Lawmakers want fewer checks on higher education spending

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Update: House lawmakers inserted language from the bill as a proviso in the state budget, which passed the chamber Wednesday. The budget bill now heads to the Senate.

Under S.376, as passed by the Senate Education Committee, the state’s largest universities (University of South Carolina-Columbia, Clemson and the Medical University of South Carolina) would be exempt from traditional approval and review requirements for a range of projects if they cost less than $5 million.

Such projects are defined loosely as the purchase of land, renovation of facilities or the construction of new buildings (or a combination thereof) that are meant to improve campus property. Projects by smaller universities and tech schools would enjoy the same exemptions if they cost less than $2.5 million.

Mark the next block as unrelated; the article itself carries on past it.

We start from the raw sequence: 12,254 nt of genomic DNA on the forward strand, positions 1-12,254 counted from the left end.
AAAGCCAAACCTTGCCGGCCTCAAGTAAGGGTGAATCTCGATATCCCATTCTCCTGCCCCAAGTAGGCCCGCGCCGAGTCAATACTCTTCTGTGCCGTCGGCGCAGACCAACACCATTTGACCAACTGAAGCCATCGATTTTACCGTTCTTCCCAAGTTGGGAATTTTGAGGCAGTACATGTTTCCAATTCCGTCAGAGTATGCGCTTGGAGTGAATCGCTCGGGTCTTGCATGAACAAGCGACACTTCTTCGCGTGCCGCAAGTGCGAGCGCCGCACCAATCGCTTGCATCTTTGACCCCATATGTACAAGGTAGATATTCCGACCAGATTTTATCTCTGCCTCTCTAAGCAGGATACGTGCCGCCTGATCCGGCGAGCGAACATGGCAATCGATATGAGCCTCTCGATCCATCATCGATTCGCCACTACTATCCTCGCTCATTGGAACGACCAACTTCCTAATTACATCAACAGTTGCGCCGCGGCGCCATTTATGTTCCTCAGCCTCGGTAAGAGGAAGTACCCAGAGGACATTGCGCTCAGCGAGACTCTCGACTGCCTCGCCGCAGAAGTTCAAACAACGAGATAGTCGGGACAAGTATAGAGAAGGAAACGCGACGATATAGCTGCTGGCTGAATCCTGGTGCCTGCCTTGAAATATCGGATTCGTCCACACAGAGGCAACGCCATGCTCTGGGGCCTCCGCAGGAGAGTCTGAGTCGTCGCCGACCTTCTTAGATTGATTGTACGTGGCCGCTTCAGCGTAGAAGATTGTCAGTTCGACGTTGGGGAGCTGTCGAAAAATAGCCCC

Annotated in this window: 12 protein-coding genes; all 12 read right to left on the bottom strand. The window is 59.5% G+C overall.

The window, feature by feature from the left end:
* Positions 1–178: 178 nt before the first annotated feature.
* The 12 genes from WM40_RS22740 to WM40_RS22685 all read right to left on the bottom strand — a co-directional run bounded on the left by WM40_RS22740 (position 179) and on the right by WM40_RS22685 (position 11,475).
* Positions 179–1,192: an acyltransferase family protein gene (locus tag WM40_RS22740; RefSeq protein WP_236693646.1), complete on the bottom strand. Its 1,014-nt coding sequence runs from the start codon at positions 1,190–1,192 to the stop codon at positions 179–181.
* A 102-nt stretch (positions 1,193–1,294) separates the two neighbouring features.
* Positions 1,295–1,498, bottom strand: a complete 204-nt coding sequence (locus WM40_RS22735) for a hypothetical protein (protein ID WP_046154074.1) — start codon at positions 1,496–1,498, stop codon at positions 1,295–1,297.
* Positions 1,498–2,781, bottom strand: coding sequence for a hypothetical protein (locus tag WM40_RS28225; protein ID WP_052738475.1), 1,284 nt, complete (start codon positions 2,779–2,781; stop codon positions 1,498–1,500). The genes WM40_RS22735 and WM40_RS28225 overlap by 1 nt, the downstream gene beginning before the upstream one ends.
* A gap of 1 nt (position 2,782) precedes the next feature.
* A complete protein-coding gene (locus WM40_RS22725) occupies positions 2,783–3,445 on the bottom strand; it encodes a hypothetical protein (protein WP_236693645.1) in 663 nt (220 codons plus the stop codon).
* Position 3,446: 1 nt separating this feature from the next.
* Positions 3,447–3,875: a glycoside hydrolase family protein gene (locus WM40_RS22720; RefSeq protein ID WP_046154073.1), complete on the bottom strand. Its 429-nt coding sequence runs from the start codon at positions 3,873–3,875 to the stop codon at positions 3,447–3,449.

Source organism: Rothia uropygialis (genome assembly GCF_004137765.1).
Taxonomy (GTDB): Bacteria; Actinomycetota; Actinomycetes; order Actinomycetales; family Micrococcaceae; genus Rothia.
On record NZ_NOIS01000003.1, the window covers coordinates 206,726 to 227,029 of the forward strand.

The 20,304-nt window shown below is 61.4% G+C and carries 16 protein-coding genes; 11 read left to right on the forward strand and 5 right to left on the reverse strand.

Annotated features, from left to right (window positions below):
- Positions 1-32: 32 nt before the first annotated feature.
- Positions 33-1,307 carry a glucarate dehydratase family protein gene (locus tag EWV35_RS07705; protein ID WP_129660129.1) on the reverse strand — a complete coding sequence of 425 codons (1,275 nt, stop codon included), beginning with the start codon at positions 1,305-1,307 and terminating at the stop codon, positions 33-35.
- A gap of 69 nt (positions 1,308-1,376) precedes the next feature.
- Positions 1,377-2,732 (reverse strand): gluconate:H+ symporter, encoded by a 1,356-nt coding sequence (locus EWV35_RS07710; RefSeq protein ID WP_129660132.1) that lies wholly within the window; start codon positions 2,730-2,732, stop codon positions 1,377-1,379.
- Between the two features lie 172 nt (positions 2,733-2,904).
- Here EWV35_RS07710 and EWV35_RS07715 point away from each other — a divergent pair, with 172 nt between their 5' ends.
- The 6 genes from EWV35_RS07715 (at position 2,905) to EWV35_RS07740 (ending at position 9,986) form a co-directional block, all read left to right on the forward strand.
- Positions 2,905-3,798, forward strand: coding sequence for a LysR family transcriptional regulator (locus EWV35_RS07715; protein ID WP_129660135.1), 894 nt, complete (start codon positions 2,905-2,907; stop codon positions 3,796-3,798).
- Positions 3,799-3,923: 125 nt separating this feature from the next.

One recent example of a project that would bypass checks on spending under the bill is the University of South Carolina’s request to spend $3.2 million to purchase land for expanding its intramural sports fields.

In lieu of standard review and approval requirements by the Joint Bond Review Committee (JBRC) and the State Fiscal Accountability Authority (SFAA), the bill requires that projects simply be reviewed by JBRC staff. It also requires project reports be sent to those bodies, in addition to legislative leaders and the governor, however the bill does not require them to take any action.

It’s worth noting that the original version of the bill would let schools create murky government bodies called “auxiliary divisions” through which they would control these projects. Not only would these bodies enjoy the aforementioned exemptions, but division contracts would be totally exempt from oversight by the Commission on Higher Education, which has pushed back against excessive higher education spending in the past.

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